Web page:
It's that time of year. The light begins to disappear, both outside your door and inside the eyes of tired, nonsense-peddling politicians.
Perhaps this is what led Microsoft to fully express its own indignation at US politicians' inability to do what more than 130 other countries have already managed -- enact a digital privacy law or two.
Last week, I offered the words of Julie Brill, Microsoft's corporate vice-president for Global Privacy and Regulatory Affairs and chief privacy officer. (Her business card is 12 inches wide.)
She expressed Redmond's frustration that the US is so far behind in doing the right thing. She said: "In contrast to the role our country has traditionally played on global issues, the US is not leading, or even participating in, the discussion over common privacy norms."
Ultimately, however, Brill said the company's research showed people want business to take responsibility, rather than government.
Which some might think humorous, given how tech companies -- Microsoft very much included -- have treated privacy, and tech regulation in general, as the laughable burp of a constantly acquisitive society.
I wondered, though, what other companies really thought about all this.
In an attack of serendipity that I hope didn't come from snooping around my laptop, new research asking those sorts of questions was just published.
Snow Software, a self-described "technology intelligence platform" -- you're nothing if you're not a platform -- talked to 1,000 IT leaders and 3,000 employees from around the world.
I hope Brill and her team at Microsoft are sitting down as they read this. You see, 82% of employees said more regulation was needed. As did 94% of IT leaders. (The other 6% must be doing their jobs from a sandy beach, with a hefty supply of cocktails.)
Yes, Microsoft, more people agree with you more strongly, yet still so little is being done. That won't soothe your innards. It'll drive you madder. Sometimes, having the majority on your side still doesn't make you the winner.
The majority of those surveyed who believed more regulation is necessary pointed to data protection and cybersecurity as the most urgent areas.
In the US, though, IT leaders agreed that the most important area for correction was data protection, but next came data collection. They understand how the mining of our very souls has become entirely uncontrolled.
These US IT leaders placed cybersecurity as third on their list of priorities, followed by universal connectivity and, how bracing that they mentioned this, competition.
I asked Snow to dig deeper into its survey and offer me some unpublished details about its findings. One of the more difficult was that IT leaders said their priorities were adopting new technologies and reducing security risks. Yet the former can cause more of the latter, rather than less. How can you square the two?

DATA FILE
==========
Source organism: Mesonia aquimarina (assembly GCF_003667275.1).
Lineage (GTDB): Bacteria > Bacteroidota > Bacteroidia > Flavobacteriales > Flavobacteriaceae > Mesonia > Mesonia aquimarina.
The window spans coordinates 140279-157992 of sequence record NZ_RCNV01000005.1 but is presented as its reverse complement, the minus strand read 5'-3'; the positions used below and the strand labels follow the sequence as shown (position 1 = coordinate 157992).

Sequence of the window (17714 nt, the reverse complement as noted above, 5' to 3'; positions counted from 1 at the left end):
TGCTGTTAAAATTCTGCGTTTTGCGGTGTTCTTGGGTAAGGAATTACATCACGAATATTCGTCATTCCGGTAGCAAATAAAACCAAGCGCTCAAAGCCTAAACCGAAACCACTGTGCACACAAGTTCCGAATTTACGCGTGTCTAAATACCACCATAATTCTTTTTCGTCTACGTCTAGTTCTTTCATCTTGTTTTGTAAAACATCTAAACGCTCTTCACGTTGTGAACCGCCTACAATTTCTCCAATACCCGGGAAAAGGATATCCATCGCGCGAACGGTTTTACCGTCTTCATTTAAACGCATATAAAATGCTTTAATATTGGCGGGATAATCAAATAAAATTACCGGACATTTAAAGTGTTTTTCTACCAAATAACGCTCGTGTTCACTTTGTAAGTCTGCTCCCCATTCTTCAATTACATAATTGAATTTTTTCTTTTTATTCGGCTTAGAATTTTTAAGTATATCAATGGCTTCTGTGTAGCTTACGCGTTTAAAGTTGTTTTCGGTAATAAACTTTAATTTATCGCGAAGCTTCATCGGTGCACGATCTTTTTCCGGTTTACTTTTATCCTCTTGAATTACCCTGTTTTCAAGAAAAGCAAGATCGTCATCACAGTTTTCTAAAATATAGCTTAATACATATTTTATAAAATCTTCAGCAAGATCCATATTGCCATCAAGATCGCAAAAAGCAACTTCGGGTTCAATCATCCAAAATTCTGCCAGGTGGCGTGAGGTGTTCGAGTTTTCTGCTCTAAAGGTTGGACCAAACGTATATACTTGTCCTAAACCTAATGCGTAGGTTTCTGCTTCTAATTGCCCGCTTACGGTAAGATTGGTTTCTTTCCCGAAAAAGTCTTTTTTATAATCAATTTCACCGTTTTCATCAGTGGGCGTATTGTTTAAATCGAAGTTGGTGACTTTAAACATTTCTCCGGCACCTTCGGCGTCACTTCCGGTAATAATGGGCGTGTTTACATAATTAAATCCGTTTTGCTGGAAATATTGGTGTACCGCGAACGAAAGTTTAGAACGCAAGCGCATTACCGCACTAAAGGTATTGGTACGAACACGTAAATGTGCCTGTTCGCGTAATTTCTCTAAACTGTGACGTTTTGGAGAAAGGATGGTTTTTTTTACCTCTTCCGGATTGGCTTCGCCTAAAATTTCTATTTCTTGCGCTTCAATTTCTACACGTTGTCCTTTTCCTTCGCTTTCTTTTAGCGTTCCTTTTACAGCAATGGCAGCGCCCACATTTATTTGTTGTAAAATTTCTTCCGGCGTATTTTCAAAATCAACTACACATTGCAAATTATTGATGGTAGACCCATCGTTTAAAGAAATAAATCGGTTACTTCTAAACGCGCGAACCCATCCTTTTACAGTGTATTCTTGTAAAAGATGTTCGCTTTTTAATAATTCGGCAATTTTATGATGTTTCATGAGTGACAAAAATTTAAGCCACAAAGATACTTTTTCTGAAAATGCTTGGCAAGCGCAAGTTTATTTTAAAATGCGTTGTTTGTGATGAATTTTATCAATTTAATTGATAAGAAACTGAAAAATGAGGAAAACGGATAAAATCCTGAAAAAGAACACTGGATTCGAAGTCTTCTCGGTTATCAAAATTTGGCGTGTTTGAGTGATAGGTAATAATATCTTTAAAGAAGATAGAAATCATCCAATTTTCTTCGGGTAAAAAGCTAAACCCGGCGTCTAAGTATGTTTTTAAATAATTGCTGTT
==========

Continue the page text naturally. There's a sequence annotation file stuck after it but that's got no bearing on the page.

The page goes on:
Naturally, there was something of a gulf between IT leaders and employees on one issue -- technology that's left unmanaged or unaccounted for.
Far more employees think this is no biggie, whereas IT leaders would like to stand in front of these employees and scream for a very long time. While phrases such as "government fines" and "contractual breaches" emerged from their foamy mouths.
Yet perhaps the most pungent and disspiriting result from this study is that a mere 13% of employees said tech regulations make them feel vulnerable. Last year, the number was 24%.
You might think this good news. You'll think it suggests security has somehow progressed enormously.
I'm not quite as optimistic. I worry employees are now so used to living inside technology that, in truth, they've entirely stopped thinking about the negative consequences of its insecurity. Whatever other answers they might give in surveys.
Why, here's an answer employees gave: A trifling 28% said current tech regulations made them they feel safe. That's only 2 points higher than last year.
Tech regulation isn't easy. Tech companies have been allowed to swallow our lives whole and leave a complex indigestion for us to deal with. Too often, we don't even bother trying because, well, it shouldn't be our responsibility.
These haven't been responsible times. Tech has moved fast and broken things that really shouldn't have been broken.
The pieces on the floor are everyone's. The responsibility for putting them back together lies, as Microsoft now confesses, with the High Humpties of government and business.